There are two careers I would never want to have: A hockey referee, and a Canada Revenue Agency (CRA) tax auditor. In some ways, the two are a lot alike. Both need a thick skin to deal with unhappy observers. But there are differences as well. I recall a losing hockey coach once telling me that the biggest problem with referees is that they don’t care who wins. CRA auditors, of course, do care who wins: the taxman.
When it comes to auditing tax returns, the CRA has, since 2010, effectively turned 30,000 taxpayers annually into no-cost tax auditors. How so? Through a program the CRA refers to as their “educational letter campaign.” Let me explain.
In February of this year, the CRA sent “education letters” to about 30,000 taxpayers. The purpose of these letters is to “help individuals and small businesses to better understand their tax obligations and to encourage them to correct any inaccuracies in their past income tax and benefit returns.” If you read between the lines, these letters are really warnings sent to taxpayers who have been identified as higher risk for claiming false or erroneous deductions.
Who is likely to receive a letter? Self-employed business owners, commissioned employees and rental-property owners.
These folks are entitled to claim almost any expense that was incurred for the purpose of earning their self-employment, commission or rental income – with some exceptions. Because of this flexibility, the CRA has recognized some have become aggressive in their deductions. The letters from CRA that I’ve seen have most commonly been sent to those who have claimed self-employment or rental losses for two or more consecutive years.
What types of expenses is the taxman looking at closely? For self-employed or commissioned employees, the focus is on advertising and promotion expenses, meals and entertainment, wages paid to a spouse or assistant, vehicle expenses (especially the level of business-related kilometres) and home-office costs (especially the percentage of your home used for work).
In the case of rental-property owners, the taxman is looking at repairs and maintenance, travel expenses and capital improvements.
The typical letter will say, “You have reported $X of X expenses in 2015 as business/employment/rental expenses. The CRA is asking you to review this amount as taxpayers often make common errors with X expenses.”
The letter generally includes an appendix providing a description of the expenses mentioned in the letter, along with details regarding eligibility to claim the expenses.
The letters I’ve seen state that you’re not being audited at this time, but that if changes are required, you should make them within 45 days using Form T1-ADJ, which is a T1 adjustment request. The letter usually goes on to say that the CRA will be auditing taxpayers who earn a certain type of income and claim certain expenses, and that an audit may cover tax years or other items not mentioned in the letter.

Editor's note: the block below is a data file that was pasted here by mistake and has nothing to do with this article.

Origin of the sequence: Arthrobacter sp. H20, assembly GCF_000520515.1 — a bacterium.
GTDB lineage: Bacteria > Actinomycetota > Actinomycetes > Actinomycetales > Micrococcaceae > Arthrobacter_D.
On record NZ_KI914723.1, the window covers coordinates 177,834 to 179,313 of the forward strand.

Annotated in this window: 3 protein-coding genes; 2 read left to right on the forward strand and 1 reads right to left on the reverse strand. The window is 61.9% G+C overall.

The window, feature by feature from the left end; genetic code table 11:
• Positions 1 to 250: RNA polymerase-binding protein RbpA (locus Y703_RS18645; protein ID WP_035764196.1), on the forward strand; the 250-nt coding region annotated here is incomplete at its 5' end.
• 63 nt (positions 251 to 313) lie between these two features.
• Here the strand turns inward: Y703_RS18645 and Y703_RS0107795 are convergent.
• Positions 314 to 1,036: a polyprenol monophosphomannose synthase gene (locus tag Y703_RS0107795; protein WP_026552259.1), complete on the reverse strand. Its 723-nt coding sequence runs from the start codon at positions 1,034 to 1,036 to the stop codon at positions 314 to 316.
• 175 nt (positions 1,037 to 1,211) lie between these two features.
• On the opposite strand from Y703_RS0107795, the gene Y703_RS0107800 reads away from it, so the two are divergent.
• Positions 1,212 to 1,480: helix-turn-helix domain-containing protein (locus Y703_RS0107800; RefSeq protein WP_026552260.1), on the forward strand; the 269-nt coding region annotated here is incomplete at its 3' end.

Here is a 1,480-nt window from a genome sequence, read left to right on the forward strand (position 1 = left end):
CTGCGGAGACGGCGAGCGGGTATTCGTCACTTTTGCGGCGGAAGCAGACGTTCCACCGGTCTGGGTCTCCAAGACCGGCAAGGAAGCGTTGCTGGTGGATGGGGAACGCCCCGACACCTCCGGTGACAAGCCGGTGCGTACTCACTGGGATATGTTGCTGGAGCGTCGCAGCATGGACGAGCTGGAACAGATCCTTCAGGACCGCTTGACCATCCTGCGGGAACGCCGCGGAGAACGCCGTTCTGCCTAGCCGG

Nice. I’d rather get a birthday card in the mail from the taxman (the CRA does, after all, know my birthdate), but I suppose that’s expecting too much.
If you’ve received an “education letter” from CRA or receive one in the future, how should you respond? First, don’t panic. The letter is not a promise you’ll be audited or reassessed. You may not hear from the CRA on the issue again. Still, I suggest you take the following approach here:
First, review your tax return in question. Ensure all your expenses are valid, were incurred to earn income and are not personal in nature. In the case of home-office and vehicle expenses, ensure the percentage of your home or vehicle used for work was calculated correctly.
Second, speak to your tax preparer or a tax adviser. Talk about the specific expenses you claimed. If you have any concerns about your tax preparer, speak to another tax professional. Remember: You’re responsible for what was claimed on your tax return, even if your tax preparer took the lead here. If you’ve properly claimed your expenses in the past, you have nothing to worry about and don’t need to do anything further.
Third, consider filing an adjustment to any prior year’s tax returns if you’ve found errors (going back three years should suffice if you’ve simply made errors; after three years, your tax returns are “statute barred,” meaning the CRA cannot go back further, unless there has been fraud or wilful neglect).
Fourth, when filing your tax return for 2016, make sure the expenses you claim are valid, incurred to earn income and are not personal in nature. This way, you’ll have nothing to worry about if you do receive a letter in the future.
Tim Cestnick, FCPA, FCA, CPA(IL), CFP, TEP, is an author and founder of WaterStreet Family Offices.Report Typo/Error
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